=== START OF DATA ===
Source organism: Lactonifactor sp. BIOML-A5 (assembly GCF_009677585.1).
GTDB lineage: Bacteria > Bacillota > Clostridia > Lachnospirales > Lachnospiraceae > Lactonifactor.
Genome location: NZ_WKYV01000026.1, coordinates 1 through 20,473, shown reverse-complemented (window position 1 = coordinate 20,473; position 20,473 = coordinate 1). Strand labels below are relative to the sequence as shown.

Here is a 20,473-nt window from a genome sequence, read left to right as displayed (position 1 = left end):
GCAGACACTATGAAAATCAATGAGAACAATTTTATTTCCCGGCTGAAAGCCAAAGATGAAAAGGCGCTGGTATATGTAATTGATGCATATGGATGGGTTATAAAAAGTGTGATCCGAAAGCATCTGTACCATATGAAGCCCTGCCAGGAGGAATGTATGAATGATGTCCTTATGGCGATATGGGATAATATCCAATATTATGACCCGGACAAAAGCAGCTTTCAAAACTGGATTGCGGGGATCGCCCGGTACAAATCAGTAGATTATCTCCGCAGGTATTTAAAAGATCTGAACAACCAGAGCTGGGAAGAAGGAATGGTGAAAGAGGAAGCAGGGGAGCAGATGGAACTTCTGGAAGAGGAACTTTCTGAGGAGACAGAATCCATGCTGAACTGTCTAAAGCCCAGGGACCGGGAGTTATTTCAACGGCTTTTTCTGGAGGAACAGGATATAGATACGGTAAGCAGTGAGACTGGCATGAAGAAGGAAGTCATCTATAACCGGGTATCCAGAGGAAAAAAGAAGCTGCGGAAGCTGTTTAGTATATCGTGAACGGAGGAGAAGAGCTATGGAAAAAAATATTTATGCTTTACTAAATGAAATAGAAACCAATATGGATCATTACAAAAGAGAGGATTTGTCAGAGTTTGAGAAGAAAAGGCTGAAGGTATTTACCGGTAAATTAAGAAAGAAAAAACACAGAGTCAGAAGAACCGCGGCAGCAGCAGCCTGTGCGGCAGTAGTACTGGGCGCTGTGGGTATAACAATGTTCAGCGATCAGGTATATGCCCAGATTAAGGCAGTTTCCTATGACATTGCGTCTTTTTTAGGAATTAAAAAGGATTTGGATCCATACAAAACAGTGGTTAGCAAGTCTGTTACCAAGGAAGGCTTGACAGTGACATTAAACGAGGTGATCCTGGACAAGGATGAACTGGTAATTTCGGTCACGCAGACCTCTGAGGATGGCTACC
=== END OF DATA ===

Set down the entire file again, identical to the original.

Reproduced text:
Source organism: Lactonifactor sp. BIOML-A5 (assembly GCF_009677585.1).
GTDB lineage: Bacteria > Bacillota > Clostridia > Lachnospirales > Lachnospiraceae > Lactonifactor.
Genome location: NZ_WKYV01000026.1, coordinates 1 through 20,473, shown reverse-complemented (window position 1 = coordinate 20,473; position 20,473 = coordinate 1). Strand labels below are relative to the sequence as shown.

Here is a 20,473-nt window from a genome sequence, read left to right as displayed (position 1 = left end):
GCAGACACTATGAAAATCAATGAGAACAATTTTATTTCCCGGCTGAAAGCCAAAGATGAAAAGGCGCTGGTATATGTAATTGATGCATATGGATGGGTTATAAAAAGTGTGATCCGAAAGCATCTGTACCATATGAAGCCCTGCCAGGAGGAATGTATGAATGATGTCCTTATGGCGATATGGGATAATATCCAATATTATGACCCGGACAAAAGCAGCTTTCAAAACTGGATTGCGGGGATCGCCCGGTACAAATCAGTAGATTATCTCCGCAGGTATTTAAAAGATCTGAACAACCAGAGCTGGGAAGAAGGAATGGTGAAAGAGGAAGCAGGGGAGCAGATGGAACTTCTGGAAGAGGAACTTTCTGAGGAGACAGAATCCATGCTGAACTGTCTAAAGCCCAGGGACCGGGAGTTATTTCAACGGCTTTTTCTGGAGGAACAGGATATAGATACGGTAAGCAGTGAGACTGGCATGAAGAAGGAAGTCATCTATAACCGGGTATCCAGAGGAAAAAAGAAGCTGCGGAAGCTGTTTAGTATATCGTGAACGGAGGAGAAGAGCTATGGAAAAAAATATTTATGCTTTACTAAATGAAATAGAAACCAATATGGATCATTACAAAAGAGAGGATTTGTCAGAGTTTGAGAAGAAAAGGCTGAAGGTATTTACCGGTAAATTAAGAAAGAAAAAACACAGAGTCAGAAGAACCGCGGCAGCAGCAGCCTGTGCGGCAGTAGTACTGGGCGCTGTGGGTATAACAATGTTCAGCGATCAGGTATATGCCCAGATTAAGGCAGTTTCCTATGACATTGCGTCTTTTTTAGGAATTAAAAAGGATTTGGATCCATACAAAACAGTGGTTAGCAAGTCTGTTACCAAGGAAGGCTTGACAGTGACATTAAACGAGGTGATCCTGGACAAGGATGAACTGGTAATTTCGGTCACGCAGACCTCTGAGGATGGCTACC